For a movie that has grossed only $11 million, been panned by half the nation's film critics and is now almost gone from the local megaplexes, one might think that "Bobby" faces an insurmountable climb if it is to capture Academy Awards attention.
But that doesn't take into account another familiar name: Harvey.
FOR THE RECORD:
'Bobby': A Jan. 13 Calendar article about the film "Bobby" referred to Harvey Weinstein as the film's distributor. The film's distributor is MGM. The Weinstein Co. handles the film's marketing and publicity. —
Fueled by a Golden Globe nomination for best dramatic film — competing against "The Departed," "The Queen," "Babel" and "Little Children" — and a Screen Actors Guild nomination for best ensemble cast, Harvey Weinstein, the distributor of "Bobby" and arguably the godfather of Oscar campaigning, has gone to the whip as the Academy Awards race heads into the far turn.
The film may not be hogging as much airtime as "The Queen" has been doing of late (with its incessant ads proclaiming Princess Diana is dead) but Weinstein has sprung for a new round of "Bobby" commercials on shows including "Today," "Good Morning America" and "Larry King Live" as well as local news programs in Los Angeles and New York City, where most Oscar voters live. Newspapers and Hollywood trades have also brimmed with "Bobby" ads.
The "Bobby" awards campaign is not only relying on the marketing savvy of Weinstein, it's hoping that Hollywood's acting community favors the film's huge ensemble cast in much the same way SAG did last year with "Crash," an ensemble film that went on to win the Academy Award for best picture.
"When 'Crash' won best ensemble cast [at last year's SAG Awards], it moved into head-to-head competition with 'Brokeback Mountain,' " said Murray Weissman, who is part of the "Bobby" Oscar campaign team. " Suddenly, 'Bobby' is nominated for a Golden Globe and then picks up an ensemble cast nomination from SAG just like 'Crash' did last year and Harvey sees something. He's not going to surrender."
Weissman admitted that the film had been "sagging" after critics weighed in, but said that it resonates with rank-and-file audiences.
Directed, written by and costarring Emilio Estevez, "Bobby" uses fictional characters and subplots mixed with real-life archival footage of Sen. Robert F. Kennedy to dramatize the hours leading up to his assassination in 1968. The cast includes Anthony Hopkins, Sharon Stone, Demi Moore, Helen Hunt, Martin Sheen and Lindsay Lohan.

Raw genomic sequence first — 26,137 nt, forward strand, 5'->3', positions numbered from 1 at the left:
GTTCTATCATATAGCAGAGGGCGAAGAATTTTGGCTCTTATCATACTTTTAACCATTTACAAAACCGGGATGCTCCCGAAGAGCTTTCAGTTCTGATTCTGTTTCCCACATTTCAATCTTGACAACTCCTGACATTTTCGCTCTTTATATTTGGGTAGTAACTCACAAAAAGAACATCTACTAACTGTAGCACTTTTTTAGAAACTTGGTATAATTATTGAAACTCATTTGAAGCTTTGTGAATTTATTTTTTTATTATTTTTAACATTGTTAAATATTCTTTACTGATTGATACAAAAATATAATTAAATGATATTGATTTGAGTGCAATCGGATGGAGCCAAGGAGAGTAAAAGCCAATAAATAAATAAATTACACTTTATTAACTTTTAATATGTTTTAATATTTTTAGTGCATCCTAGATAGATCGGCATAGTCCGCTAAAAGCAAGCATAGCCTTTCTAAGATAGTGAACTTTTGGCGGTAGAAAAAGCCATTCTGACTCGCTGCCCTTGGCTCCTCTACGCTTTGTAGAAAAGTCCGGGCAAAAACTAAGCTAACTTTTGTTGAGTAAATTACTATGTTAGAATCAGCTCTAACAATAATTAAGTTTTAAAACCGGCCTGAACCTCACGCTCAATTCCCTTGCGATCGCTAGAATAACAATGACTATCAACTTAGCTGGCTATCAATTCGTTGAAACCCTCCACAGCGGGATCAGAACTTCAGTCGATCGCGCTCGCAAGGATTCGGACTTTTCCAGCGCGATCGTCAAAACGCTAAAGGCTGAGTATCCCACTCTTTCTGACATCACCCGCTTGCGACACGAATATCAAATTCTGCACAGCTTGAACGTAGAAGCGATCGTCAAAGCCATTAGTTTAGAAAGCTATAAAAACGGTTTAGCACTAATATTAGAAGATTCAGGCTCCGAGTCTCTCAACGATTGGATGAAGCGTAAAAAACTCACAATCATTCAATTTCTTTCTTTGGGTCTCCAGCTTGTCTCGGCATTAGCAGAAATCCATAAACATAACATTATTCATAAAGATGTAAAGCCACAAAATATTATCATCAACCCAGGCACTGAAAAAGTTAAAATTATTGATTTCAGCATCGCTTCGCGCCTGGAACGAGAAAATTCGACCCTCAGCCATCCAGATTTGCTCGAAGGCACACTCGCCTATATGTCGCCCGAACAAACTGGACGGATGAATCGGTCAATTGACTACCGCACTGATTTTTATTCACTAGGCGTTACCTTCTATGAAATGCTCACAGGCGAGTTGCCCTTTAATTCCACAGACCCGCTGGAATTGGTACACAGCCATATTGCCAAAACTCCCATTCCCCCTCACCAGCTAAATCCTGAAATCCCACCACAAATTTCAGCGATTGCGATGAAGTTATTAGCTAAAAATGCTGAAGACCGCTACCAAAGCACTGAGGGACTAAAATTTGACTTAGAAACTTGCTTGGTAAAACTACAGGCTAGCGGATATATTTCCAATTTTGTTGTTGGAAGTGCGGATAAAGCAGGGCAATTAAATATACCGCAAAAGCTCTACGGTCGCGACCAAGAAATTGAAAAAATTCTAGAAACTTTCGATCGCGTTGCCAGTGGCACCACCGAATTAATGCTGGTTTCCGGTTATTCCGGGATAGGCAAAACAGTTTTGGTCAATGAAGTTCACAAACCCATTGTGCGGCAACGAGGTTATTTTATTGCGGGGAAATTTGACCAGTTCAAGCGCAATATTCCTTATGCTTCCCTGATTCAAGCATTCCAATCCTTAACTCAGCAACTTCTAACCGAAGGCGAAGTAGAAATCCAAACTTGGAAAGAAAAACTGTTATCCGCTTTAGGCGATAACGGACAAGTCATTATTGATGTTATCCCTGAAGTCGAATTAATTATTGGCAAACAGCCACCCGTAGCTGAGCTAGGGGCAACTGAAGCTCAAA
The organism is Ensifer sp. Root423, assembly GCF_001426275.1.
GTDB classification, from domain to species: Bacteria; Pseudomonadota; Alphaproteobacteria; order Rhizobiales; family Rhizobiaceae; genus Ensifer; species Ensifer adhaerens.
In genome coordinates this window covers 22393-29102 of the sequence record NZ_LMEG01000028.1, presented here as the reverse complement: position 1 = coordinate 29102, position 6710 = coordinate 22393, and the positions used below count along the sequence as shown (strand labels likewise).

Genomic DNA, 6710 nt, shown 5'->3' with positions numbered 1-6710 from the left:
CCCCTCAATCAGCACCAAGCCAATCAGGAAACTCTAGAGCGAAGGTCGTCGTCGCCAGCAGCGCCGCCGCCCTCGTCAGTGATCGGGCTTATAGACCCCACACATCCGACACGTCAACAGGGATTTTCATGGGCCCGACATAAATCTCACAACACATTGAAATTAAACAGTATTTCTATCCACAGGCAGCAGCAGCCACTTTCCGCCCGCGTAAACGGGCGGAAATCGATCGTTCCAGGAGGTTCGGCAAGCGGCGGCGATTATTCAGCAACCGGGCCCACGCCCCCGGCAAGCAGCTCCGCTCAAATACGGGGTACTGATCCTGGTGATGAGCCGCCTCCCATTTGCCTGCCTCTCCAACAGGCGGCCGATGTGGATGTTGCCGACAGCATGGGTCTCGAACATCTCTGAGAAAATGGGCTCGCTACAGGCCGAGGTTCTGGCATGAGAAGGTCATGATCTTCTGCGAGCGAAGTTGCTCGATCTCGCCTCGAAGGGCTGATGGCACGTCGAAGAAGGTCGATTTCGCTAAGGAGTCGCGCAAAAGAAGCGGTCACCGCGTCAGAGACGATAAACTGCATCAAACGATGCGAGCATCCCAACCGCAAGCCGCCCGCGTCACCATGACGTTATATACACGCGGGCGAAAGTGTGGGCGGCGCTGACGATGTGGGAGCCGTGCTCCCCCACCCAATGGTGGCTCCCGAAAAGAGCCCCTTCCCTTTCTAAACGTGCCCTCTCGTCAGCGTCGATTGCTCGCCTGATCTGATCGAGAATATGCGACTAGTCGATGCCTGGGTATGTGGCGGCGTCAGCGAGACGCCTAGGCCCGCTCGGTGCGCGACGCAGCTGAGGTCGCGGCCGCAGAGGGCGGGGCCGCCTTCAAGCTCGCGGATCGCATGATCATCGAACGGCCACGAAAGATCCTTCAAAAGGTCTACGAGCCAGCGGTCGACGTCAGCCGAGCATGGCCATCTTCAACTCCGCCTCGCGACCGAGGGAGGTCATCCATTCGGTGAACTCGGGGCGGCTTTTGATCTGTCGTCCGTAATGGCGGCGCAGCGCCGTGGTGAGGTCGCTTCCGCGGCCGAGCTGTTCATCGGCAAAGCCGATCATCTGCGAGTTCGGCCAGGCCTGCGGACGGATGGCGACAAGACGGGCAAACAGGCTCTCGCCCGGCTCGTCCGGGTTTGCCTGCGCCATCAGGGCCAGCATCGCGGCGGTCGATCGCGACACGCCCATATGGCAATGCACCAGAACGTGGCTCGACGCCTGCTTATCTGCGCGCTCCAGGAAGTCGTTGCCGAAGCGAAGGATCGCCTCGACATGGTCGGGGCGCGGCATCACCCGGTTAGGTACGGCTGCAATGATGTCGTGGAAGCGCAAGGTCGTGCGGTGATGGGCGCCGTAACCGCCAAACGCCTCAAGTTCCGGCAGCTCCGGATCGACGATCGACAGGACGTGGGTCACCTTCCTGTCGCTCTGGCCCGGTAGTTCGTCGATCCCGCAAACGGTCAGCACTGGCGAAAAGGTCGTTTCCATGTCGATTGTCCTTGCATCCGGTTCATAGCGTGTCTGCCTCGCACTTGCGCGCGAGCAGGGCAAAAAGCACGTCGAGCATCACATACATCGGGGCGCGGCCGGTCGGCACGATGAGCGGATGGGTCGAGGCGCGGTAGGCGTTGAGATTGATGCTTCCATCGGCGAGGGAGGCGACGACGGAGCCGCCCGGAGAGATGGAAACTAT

The awards campaign for "Bobby" is not unlike previous campaigns Weinstein mounted when he ran Miramax Films. The steady stream of commercials and newspaper ads is designed to keep "Bobby" in the game.
Although some critics may not have been won over by the film, audiences stood and applauded at film festivals in Toronto; Venice, Italy; and Deauville, France.
"The film speaks for itself — it doesn't need any other comment," said Edward Bass, one of the film's producers.
"Harvey approaches the value of nominations and awards differently than major studios do," said veteran entertainment attorney David Colden. "I think he sees value in the nominations alone — not merely in wins. I think he views it as increasing the value of his pictures, vis-à-vis the ancillary market, the nontheatrical market. I'm not sure the major studios have that same mind-set."
In the world of Oscar campaigning, publicity is as important as industry screenings and full-page ads for a film. And with its star-studded cast, "Bobby" can count on the paparazzi to turn out in force whenever those actors turn out for an event.
Cameras were flashing Tuesday evening when Sheen and wife Janet hosted a packed cocktail party at Drago in Santa Monica for their son, Estevez, celebrating his film's Golden Globe and SAG nominations.
The Sheen family has many friends in Hollywood. Along with stars of "Bobby," the party drew industry veterans such as actors Martin Landau, Lou Gossett Jr., Lainie Kazan and Beau Bridges, along with director Arthur Hiller and producers Mike Medavoy and Mace Neufeld. (Weinstein could not attend, a spokeswoman said).
The following day, the media were invited to Paramount Pictures, where "Bobby" had a screening for members of the Dodgers, including club owners Frank and Jamie McCourt, and Ann Meyers Drysdale, the widow of the late pitching great Don Drysdale. The reason? The film includes footage in which Kennedy salutes Drysdale, who'd scored a big victory on the evening Kennedy was celebrating winning the California Democratic presidential nomination.
"I want to first express my high regard to Don Drysdale, who pitched his sixth straight shutout tonight, and I hope that we have as good fortune in our campaign," Kennedy told the crowd at the Ambassador Hotel shortly before he left the podium and was mortally wounded by assassin Sirhan Sirhan.
Some of the film's most potent scenes are of Kennedy speaking and then making his way into the pantry of the hotel where he would meet his fate.
For older academy voters, who still vividly remember Kennedy and that turbulent period in American politics, "Bobby" may strike a chord that isn't felt by younger people. That could help the movie's chances, since many Oscar voters are over 50.
But even in Hollywood, where the Kennedy mystique and liberal-leaning politics remain strong, "Bobby" is a dark horse.
" 'Bobby' always seemed like a longshot," said Brandon Gray, president of online box office tracking site Box Office Mojo. "Maybe the [SAG and Golden Globe] nominations can be attributed to the campaign of the people behind the movie but whether the campaign will merit an actual Academy Award nomination for the picture remains to be seen."Copyright © 2014, Los Angeles Times